Long as there’s been Black folk in America, there’s been this and that about hair. So-and-so’s is nappy. The other one has a process. Or get out the straightening comb (God help those poor, scalded scalps of the 1950s and ’60s).
We’ve pretty much solved the problem of whether one grade of hair is better than another: Black women have got to the point where they wear a wide range of hair textures. So really, any hair that covers your head is good hair – perfectly good hair.
The height of absurdity, a hubbub recently took place over President Barack Obama’s daughter, 11-year-old Malia Obama, wearing her hair in twists when the First Family visited Rome this past summer. Believe it or not, those nitwits over at the conservative blog Free Republic trash-talked this lovely young lady with such tripe as saying she was unfit to represent America for not wearing straight hair.
Those Neanderthals have a hell of a lot of nerve. Just who do they think they are to sit on their delusions of superiority and wax ignorant? They can be just as stuck with their heads up their behinds as they want to be, but it’s a damn shame they have to insult Black females and offend civilized people in general with their backward mentality.
It is also sure-fire fighting words to any self-respecting Black man walking around drawing breath. And, frankly, I’m surprised Barack Obama and really disappointed Michelle Obama didn’t blast the morons. There is a time and place for being correct and wonderfully accepted by White folk, and there’s a time to put jackasses in check.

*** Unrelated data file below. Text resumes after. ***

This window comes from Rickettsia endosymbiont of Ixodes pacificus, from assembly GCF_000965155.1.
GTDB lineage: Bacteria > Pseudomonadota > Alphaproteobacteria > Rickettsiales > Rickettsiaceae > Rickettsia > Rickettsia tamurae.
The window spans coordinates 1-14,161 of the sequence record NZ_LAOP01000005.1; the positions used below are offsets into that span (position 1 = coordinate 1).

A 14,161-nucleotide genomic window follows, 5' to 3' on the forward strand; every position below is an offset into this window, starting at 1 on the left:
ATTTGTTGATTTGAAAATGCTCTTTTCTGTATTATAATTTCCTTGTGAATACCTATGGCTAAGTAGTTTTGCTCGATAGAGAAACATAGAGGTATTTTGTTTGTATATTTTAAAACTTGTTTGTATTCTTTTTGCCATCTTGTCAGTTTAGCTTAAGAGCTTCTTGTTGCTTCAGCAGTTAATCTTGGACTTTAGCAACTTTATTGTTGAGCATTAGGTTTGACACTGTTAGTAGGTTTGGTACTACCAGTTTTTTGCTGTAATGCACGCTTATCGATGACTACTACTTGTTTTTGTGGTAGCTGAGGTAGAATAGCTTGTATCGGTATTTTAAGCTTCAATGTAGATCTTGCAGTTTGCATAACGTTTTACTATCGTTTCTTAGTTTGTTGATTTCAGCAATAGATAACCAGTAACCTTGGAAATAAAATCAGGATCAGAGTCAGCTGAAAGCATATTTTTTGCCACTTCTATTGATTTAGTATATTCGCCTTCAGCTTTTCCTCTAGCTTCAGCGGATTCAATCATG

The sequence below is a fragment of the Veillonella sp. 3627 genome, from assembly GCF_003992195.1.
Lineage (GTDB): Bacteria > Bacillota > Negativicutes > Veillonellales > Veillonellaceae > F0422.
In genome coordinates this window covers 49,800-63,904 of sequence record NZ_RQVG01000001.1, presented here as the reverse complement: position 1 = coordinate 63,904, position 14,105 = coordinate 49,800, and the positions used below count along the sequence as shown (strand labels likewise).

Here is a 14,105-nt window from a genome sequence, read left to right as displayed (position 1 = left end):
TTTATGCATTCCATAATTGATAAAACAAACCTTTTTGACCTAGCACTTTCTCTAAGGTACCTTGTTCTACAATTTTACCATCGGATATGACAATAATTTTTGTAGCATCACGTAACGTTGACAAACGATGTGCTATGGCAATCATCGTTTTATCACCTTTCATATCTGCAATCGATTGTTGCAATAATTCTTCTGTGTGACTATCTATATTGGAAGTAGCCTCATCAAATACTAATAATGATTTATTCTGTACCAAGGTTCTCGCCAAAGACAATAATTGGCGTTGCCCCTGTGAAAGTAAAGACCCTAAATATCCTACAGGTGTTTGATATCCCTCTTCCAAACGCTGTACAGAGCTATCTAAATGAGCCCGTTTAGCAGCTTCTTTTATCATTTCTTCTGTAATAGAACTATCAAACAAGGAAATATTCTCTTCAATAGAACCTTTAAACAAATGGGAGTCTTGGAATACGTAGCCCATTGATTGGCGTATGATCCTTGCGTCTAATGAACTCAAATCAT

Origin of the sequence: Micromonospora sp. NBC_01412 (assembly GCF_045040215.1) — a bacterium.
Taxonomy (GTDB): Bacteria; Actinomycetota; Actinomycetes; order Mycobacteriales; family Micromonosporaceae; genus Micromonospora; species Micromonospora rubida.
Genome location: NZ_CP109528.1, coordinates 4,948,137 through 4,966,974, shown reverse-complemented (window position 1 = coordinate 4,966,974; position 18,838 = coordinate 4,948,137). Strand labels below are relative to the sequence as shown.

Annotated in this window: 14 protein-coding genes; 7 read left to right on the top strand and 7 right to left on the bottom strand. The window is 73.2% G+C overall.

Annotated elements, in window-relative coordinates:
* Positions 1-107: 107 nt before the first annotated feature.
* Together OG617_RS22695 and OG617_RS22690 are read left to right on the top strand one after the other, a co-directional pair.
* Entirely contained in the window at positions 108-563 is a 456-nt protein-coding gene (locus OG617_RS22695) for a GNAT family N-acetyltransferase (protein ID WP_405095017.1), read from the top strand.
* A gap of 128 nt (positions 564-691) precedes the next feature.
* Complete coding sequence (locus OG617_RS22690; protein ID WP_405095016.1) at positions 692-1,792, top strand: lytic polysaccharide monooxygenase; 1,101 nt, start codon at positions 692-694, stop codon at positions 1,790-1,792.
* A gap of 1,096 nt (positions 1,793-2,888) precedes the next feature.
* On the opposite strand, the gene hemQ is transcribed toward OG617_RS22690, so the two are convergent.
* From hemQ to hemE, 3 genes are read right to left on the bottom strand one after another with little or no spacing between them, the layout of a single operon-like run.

One of the most wonderful things about our women is that they have been dealt dirt by this society, told they must aspire to the White idea of womanhood and, like no other women of color, have turned it on America and, in turn, the world, with a sweet vengeance. There are those who resemble, say, Vanessa Williams, two shades off a banana, sliver lipped and narrow nosed. There are those who resemble Alfre Woodard with Negroid facial features and a body like the map of Africa. And she can wear any hairstyle from Afro to flaxen. There are those in between.
Bottom line, the image of African American women today is a panorama. Doesn’t make the least bit of sense, at this date in time, to be hung up about some hair.
Ingrid Banks, associate professor of Black Studies at the University of California, Santa Barbara, told the New York Times, “For Black women, you’re damned if you do, damned if you don’t. If you’ve got straight hair, you’re pegged as selling out. If you don’t straighten your hair, you’re seen as not practicing appropriate groom[ing] practices.”
Damned if they do, and damned if they don’t? It’s high time that changed to “Anybody don’t like it can kiss my Black…,” well you get the idea.
Chris Rock’s got a documentary out now – Paul Mooney’s in it – called Good Hair. The film copped a jury prize at a Sundance Film Festival. Haven’t seen it, but I trust Chris Rock’s cultural integrity and know damn good and well Paul Mooney is not going for the dumb stuff.
It’d tickle me half to death if Good Hair does anything to help bolster the self-esteem of Black women and girls, whether their hair is nappy as a rug, curly as some Arby’s French fries, straight as a ruler, or they’re bald as an egg.
Dwight Hobbes welcomes reader responses to firstname.lastname@example.org.